Excellent, I’d spent three months administering the antidote along with the toxin. Fine work indeed. The darn poison itself was getting a lot harder to acquire too. The FDA had decided to ban sales of most of the really effective products to regular consumers. My local Del’s feedstore and local hardware store no longer carried them. I was forced to pick up the Just One Bite in 8-pound cases from a feed store 120 miles away. I had to sign for it too. This would be OK except that it still wasn’t working well. Now I was carrying birds’ water and feed out every night and every morning, a feat which required I give up an extra 45 minutes of sleep before the work day and stumble around in the dark loaded with water that poured all over my shoes. Oh, I was loving raising chickens, you betcha.
We found a few dead rats, to be sure, and the Just One Bite was disappearing nightly by the pound, but the influx of baby rats playing fearlessly in my show cages convinced me I was still fighting a losing battle. To make matters worse, I had a deadline approaching. Soon I would have abdominal surgery, which would necessitate me turning over all the care of the birds to my son Rob for a while. No way was he going to be able to spend that kind of time lugging feed and water before his 6 a.m. Bible Study and 7:30 a.m. school. What to do?
Several things came to light in my frenzied research on how to get ride of rats that did not involve going back to a life without birds.
1. Visits to the affected neighbors informed me that their exterminators had tracked their rats to a neighborhood sewage drain source. (I was so worried they’d target me!) These people paid premium prices for professional exterminators who did exactly what I’d been doing: Put bait boxes all around the areas and when finished, advise their clients to buy their own boxes and keep them full as further sewage incursions were a certainty. (Whew! I wasn’t going crazy: there were indeed plenty of rats coming in faster than I could kill them.)
2. I discovered that the United Kingdom is experiencing a serious outbreak of poison-resistant rats in their sewage system. While I found no such reference in the U.S., it does not seem a far reach to assume that we, too, have rats that have evolved to be able to eat the stuff with minimal damage.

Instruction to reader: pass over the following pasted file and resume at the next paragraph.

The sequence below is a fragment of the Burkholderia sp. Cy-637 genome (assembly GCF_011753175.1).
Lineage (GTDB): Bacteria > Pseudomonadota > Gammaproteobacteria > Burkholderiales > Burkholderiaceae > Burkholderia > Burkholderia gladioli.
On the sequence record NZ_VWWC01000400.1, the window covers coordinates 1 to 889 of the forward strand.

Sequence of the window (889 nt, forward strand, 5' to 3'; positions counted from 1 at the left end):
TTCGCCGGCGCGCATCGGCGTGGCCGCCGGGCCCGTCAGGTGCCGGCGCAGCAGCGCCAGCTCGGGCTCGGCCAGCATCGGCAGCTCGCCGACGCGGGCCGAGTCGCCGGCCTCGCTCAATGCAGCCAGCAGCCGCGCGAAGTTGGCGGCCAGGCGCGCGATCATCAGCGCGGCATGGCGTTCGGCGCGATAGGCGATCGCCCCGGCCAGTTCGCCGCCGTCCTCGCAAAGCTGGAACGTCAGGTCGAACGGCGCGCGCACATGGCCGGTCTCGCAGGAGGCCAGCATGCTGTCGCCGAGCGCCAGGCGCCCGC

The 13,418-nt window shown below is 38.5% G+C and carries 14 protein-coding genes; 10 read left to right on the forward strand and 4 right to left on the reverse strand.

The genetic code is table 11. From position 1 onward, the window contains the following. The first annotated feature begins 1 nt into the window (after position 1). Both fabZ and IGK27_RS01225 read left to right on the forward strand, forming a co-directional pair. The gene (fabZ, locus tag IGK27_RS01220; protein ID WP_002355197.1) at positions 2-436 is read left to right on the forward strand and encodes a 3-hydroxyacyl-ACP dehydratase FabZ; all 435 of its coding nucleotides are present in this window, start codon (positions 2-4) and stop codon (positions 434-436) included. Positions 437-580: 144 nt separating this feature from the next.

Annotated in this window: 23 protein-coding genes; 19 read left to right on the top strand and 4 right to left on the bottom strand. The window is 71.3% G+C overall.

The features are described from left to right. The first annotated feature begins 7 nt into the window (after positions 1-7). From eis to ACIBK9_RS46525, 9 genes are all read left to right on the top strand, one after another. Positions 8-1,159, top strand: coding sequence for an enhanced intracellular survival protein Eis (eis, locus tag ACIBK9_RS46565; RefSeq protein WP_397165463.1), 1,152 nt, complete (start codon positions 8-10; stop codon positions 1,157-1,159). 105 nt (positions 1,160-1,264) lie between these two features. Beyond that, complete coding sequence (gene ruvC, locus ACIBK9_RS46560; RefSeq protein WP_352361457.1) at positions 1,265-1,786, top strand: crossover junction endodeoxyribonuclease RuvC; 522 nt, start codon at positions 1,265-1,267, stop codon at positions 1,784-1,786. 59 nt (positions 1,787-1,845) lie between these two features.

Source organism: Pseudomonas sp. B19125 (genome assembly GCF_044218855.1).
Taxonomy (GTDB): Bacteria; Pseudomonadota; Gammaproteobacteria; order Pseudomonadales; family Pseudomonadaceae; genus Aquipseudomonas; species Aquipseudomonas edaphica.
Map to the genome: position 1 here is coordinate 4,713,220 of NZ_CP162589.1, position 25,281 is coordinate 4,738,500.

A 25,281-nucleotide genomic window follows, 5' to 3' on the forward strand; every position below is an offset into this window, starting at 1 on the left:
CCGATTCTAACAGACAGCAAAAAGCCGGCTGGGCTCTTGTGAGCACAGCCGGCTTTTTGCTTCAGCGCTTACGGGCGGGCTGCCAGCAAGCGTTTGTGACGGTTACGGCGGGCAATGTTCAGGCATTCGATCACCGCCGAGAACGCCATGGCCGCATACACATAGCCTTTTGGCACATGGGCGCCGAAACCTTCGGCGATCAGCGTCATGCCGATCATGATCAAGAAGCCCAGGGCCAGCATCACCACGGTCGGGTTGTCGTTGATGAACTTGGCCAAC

3. I decided I was quite unwilling to try the newer poisons that do not antagonize vitamin K. These poisons have no antidote whereas, with a $9 bottle of vitamin K given daily for a month, a pet that one presumes may have been poisoned can be saved. (I found my own cat eating a single rat this summer, and considering her incompetence, felt that there was no way she would have caught it unless it was already dying. A pill a day for a month and she lives to purr on my pillow for years to come.
4. There are many variations on the vitamin K antagonizing poisons. The trick, I decided, was to find a poison these rats had never seen before and that was tasty enough to compete with the feed. (We continue to put away the vinegar-enriched water at night, though.)
I found that product in First Strike Soft Bait. These soft packets must be stuck tightly on the stakes so the rats cannot carry them away, but they must taste delicious and we’re finally seeing corpses everywhere, even though we’re leaving the feed in at night. I am confident that, for a while at least, the vermin are in retreat. First Strike uses an ingredient called Difethialone at a concentration of 0.0025 percent.
As I mentioned, a product that I have really liked in the past is Just One Bite, which has the active ingredient, Bromadilone.
The bait stations (locking boxes) that I use are made by Tomcat, the Tomcat poison sold with the trap contains bromethalin and has the added advantage of being waterproof if you need to keep bait stations outside. It does seem to be considerably less palatable than the other two, so rats with a choice of goodies may not go for it.
And that’s it. As you may understand, I have written this article with great trepidation, not wanting to be branded as the chicken breeder with the rat problem. Please be constantly aware that, if you do have to treat with poison boxes, animals may still be at risk if they eat poisoned rats. Keep a sharp watch and immediately dispose of dead or dying rodents. Consult your veterinarian immediately if you suspect your pet has been poisoned, and bring a copy of the package so the doctor may ascertain proper treatment.
A recent visit to two admired breeder’s facilities convinced me that I am not alone in having trials dealing with these pests. I hope that my information may prove helpful, or may at least make you feel smug that you don’t have that disgusting problem or that your cats are competent. (If so, you have my envy.) I have written this article in good faith, hoping to save others some of the trials we have been through. I would prefer not to receive a ton of hate mail from PETA members who adore their little rat friends or from naturalist believers who are sure Diatomaceous Earth and probiotics can cure rats, rickets, rabies and a rainy day.
My wish for you: May the words, “Oh, Rats!” come out of your mouth only when you drop the feed bag on your toe.
What other ideas for how to get rid of rats would you add to this list?
Originally published in Backyard Poultry June/July 2014 and regularly vetted for accuracy.